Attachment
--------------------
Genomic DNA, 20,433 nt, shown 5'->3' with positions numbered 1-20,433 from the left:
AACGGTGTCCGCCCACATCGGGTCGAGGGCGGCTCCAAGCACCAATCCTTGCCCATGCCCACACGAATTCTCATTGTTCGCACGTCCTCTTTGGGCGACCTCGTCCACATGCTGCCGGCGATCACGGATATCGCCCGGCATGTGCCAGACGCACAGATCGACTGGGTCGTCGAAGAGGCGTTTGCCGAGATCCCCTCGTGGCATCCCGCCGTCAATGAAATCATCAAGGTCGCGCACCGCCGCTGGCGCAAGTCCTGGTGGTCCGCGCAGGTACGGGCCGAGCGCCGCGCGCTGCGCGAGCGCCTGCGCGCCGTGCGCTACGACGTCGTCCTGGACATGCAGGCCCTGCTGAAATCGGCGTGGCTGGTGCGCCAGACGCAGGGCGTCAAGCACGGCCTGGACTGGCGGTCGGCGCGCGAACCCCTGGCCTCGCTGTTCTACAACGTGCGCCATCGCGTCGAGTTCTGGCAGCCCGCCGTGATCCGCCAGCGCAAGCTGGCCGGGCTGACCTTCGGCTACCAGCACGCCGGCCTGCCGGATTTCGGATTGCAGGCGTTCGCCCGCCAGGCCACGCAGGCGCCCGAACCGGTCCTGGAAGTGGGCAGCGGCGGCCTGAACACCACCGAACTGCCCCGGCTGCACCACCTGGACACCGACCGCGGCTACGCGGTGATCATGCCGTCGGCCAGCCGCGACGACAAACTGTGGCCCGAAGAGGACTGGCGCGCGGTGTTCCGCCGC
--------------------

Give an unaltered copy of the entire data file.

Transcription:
Genomic DNA, 20,433 nt, shown 5'->3' with positions numbered 1-20,433 from the left:
AACGGTGTCCGCCCACATCGGGTCGAGGGCGGCTCCAAGCACCAATCCTTGCCCATGCCCACACGAATTCTCATTGTTCGCACGTCCTCTTTGGGCGACCTCGTCCACATGCTGCCGGCGATCACGGATATCGCCCGGCATGTGCCAGACGCACAGATCGACTGGGTCGTCGAAGAGGCGTTTGCCGAGATCCCCTCGTGGCATCCCGCCGTCAATGAAATCATCAAGGTCGCGCACCGCCGCTGGCGCAAGTCCTGGTGGTCCGCGCAGGTACGGGCCGAGCGCCGCGCGCTGCGCGAGCGCCTGCGCGCCGTGCGCTACGACGTCGTCCTGGACATGCAGGCCCTGCTGAAATCGGCGTGGCTGGTGCGCCAGACGCAGGGCGTCAAGCACGGCCTGGACTGGCGGTCGGCGCGCGAACCCCTGGCCTCGCTGTTCTACAACGTGCGCCATCGCGTCGAGTTCTGGCAGCCCGCCGTGATCCGCCAGCGCAAGCTGGCCGGGCTGACCTTCGGCTACCAGCACGCCGGCCTGCCGGATTTCGGATTGCAGGCGTTCGCCCGCCAGGCCACGCAGGCGCCCGAACCGGTCCTGGAAGTGGGCAGCGGCGGCCTGAACACCACCGAACTGCCCCGGCTGCACCACCTGGACACCGACCGCGGCTACGCGGTGATCATGCCGTCGGCCAGCCGCGACGACAAACTGTGGCCCGAAGAGGACTGGCGCGCGGTGTTCCGCCGC